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Chapter 11

HOW THE HURON DISCLOSES HIS GENIUS.


Reading aggrandizes the soul, and an enlightened friend affords consolation. Our captive had these two advantages in his favor which he had never expected.

"I shall begin to believe in the Metamorphoses," said he, "for I have been transformed from a brute into a man."

He formed a chosen library with part of the money which he was allowed to dispose of. His friend encouraged him to commit to writing such observations as occurred to him. These are his notes upon ancient history:

"I imagine that nations were for a long time like myself; that they did not become enlightened till very late; that for many ages they were occupied with nothing but the present moment which elapsed: that they thought very little of what was past, and never of the future. I have traversed five or six hundred leagues in Canada, and I did not meet with a single monument: no one is the least acquainted with the actions of his predecessors. Is not this the natural state of man? The human species of this continent appears to me superior to that of the other. They have extended their being for many ages by arts and knowledge. Is this because they have beards upon their chins and God has refused this ornament to the Americans? I do not believe it; for I find the Chinese have very little beard, and that they have cultivated arts for upwards of five thousand years. In effect, if their annals go back upwards of four thousand years, the nation must necessarily have been united and in a flourishing state more than five hundred centuries.

"One thing particularly strikes me in this ancient history of China, which is, that almost every thing is probable and natural. I admire it because it is not tinctured with anything of the marvelous.

"Why have all other nations adopted fabulous origins? The ancient chronicles of the history of France, which, by the by, are not very ancient, make the French descend from one Francus, the son of Hector. The Romans said they were the issue of a Phrygian, though there was not in their whole language a single word that had the least connection with the language of Phrygia. The gods had inhabited Egypt for ten thousand years, and the devils Scythia, where they had engendered the Huns. I meet with nothing before Thucydides but romances similar to the Amadis, and far less amusing. Apparitions, oracles, prodigies, sorcery, metamorphoses, are interspersed throughout with the explanation of dreams, which are the bases of the destiny of the greatest empires and the smallest states. Here are speaking beasts, there brutes that are adored, gods transformed into men, and men into gods. If we must have fables, let us, at least, have such as appear the emblem of truth. I admire the fables of philosophers, but I laugh at those of children, and hate those of impostors."

He one day hit upon a history of the Emperor Justinian. It was there related, that some Appedeutes of Constantinople had delivered, in very bad Greek, an edict against the greatest captain of the age, because this hero had uttered the following words in the warmth of conversation: "Truth shines forth with its proper light, and people's minds are not illumined with flaming piles." The Appedeutes declared that this proposition was heretical, bordering upon heresy, and that the contrary action was catholic, universal, and Grecian: "The minds of the people are enlightened but with flaming piles, and truth cannot shine forth with its own light." These Linostolians thus condemned several discourses of the captain, and published an edict.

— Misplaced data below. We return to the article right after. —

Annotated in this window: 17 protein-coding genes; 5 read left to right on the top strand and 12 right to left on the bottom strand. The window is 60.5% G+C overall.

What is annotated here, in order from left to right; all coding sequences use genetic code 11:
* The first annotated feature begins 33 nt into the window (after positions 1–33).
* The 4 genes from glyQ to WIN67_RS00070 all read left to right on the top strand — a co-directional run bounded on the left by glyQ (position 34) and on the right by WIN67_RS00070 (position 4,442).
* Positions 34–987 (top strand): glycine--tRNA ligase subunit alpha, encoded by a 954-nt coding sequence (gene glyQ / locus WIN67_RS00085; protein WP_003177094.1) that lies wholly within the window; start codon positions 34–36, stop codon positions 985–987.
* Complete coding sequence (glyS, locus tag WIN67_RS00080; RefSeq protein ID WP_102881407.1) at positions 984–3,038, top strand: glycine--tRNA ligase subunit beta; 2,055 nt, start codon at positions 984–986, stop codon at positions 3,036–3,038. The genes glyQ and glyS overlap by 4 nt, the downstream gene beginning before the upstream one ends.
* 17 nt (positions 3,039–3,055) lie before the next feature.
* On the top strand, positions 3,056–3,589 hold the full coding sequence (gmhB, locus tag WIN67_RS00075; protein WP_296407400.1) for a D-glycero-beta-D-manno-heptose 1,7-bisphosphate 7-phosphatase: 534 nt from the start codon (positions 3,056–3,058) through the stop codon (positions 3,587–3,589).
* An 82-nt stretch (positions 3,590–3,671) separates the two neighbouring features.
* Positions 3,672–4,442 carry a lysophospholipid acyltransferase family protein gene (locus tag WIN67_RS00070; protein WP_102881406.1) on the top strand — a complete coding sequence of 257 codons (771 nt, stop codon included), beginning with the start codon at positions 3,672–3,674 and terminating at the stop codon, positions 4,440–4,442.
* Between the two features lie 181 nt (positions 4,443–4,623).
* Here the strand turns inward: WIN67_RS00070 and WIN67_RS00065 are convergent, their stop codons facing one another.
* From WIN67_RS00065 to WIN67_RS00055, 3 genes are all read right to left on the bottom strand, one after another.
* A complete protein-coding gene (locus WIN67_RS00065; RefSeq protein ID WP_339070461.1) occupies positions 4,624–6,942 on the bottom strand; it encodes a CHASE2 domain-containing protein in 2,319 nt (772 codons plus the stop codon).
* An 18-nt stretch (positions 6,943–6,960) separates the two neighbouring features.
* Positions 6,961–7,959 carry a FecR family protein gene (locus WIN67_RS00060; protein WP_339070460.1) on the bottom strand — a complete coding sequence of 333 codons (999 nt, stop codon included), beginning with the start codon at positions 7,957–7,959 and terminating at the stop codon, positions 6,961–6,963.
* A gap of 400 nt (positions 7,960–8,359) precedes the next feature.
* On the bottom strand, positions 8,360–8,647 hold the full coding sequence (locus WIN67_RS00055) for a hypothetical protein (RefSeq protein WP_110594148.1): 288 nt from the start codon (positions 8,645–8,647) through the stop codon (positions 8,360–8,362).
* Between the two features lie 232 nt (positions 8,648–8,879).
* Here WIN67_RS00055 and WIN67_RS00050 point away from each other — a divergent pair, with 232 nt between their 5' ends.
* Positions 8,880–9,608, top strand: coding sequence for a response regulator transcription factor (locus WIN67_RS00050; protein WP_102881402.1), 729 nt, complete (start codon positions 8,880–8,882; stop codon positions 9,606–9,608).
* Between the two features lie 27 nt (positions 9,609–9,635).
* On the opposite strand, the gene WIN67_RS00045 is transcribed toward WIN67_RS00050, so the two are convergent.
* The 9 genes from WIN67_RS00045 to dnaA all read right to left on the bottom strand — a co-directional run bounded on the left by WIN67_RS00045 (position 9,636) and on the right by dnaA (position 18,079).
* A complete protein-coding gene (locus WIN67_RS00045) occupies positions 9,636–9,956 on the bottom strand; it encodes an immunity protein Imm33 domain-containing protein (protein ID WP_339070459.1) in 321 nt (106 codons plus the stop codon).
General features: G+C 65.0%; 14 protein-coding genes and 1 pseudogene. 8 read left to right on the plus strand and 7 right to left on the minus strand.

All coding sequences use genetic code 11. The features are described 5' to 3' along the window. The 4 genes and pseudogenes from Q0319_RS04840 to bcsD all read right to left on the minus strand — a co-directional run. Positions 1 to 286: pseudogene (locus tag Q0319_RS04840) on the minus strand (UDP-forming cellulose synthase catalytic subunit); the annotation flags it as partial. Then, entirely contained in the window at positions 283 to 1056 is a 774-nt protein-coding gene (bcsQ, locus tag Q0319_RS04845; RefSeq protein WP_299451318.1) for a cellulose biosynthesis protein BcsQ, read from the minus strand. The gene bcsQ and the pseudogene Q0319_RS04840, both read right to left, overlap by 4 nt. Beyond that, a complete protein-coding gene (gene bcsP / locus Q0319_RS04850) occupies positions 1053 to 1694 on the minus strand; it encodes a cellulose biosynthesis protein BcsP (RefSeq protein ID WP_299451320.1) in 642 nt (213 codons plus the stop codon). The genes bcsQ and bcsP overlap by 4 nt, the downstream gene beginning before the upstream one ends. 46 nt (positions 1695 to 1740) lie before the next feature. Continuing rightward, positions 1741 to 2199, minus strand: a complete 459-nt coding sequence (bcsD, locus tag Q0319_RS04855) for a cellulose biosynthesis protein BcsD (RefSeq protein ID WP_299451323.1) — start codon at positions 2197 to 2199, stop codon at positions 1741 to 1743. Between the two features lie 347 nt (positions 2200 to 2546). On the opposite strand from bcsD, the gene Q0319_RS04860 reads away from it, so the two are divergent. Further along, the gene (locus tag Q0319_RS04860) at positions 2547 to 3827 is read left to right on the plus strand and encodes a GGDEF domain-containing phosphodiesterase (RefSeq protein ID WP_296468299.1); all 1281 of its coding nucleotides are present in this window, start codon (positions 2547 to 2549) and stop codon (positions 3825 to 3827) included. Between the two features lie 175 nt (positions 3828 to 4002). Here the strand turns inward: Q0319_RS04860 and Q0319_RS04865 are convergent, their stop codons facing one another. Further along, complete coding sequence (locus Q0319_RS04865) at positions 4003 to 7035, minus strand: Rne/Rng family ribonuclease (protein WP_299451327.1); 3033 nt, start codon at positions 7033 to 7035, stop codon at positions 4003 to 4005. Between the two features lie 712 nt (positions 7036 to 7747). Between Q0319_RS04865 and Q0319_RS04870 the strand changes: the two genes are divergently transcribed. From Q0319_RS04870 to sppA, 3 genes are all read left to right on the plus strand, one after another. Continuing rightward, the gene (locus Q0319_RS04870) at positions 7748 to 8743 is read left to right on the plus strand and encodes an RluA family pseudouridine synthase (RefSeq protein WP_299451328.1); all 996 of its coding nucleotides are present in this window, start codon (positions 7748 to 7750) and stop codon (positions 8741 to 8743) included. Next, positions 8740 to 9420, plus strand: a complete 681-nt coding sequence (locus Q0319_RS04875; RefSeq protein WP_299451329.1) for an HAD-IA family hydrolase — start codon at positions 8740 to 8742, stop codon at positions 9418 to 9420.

"What!" said the Huron, with much emotion, "shall such people publish edicts?"

"They are not edicts," replied Gordon: "they are contradictions, which all the world laughed at in Constantinople, and the Emperor the first. He was a wise prince, who knew how to reduce the Linostolian Appedeutes to a state incapable of doing anything but good. He knew that these gentlemen, and several other Pastophores, had tired the patience of the Emperors, his predecessors, with contradictions in more serious matters."

"He did quite right," said the Huron, "the Pastophores should not be supported, but constrained."

He committed several other observations to paper, which astonished old Gordon. "What," said he to himself, "have I consumed fifty years in instruction and not attained to the degree of natural good sense of this child, who is almost a savage? I tremble to think I have so arduously strengthened prejudices, and he listens to simple nature only."

The good man had some little books of criticism, some of those periodical pamphlets wherein men, incapable of producing anything themselves, blacken the productions of others; where a Vise insults a Racine, and a Faidit a Fénelon. The Huron ran over some of them. "I compare them," said he, "to certain gnats that lodge their eggs in the nostrils of the finest horses, which do not, however, retard their speed."

The two philosophers scarce deigned to cast their eyes upon these dregs of literature.

They soon after went through the elements of astronomy. The Huron sent for some globes: he was ravished at this great spectacle.

"How hard it is," said he, "that I should only begin to be acquainted with heaven, when the power of contemplating it is ravished from me! Jupiter and Saturn revolve in these immense spaces;—millions of suns illumine myriads of worlds; and, in this corner of the earth on which I am cast, there are beings that deprive me of seeing and studying those worlds to which my eye might reach, and even that in which God has placed me. The light created for the whole universe is lost to me. It was not hidden from me in the northern horizon, where I passed my infancy and youth. Without you, my dear Gordon, I should be annihilated."



Francois-Marie Arouet Voltaire

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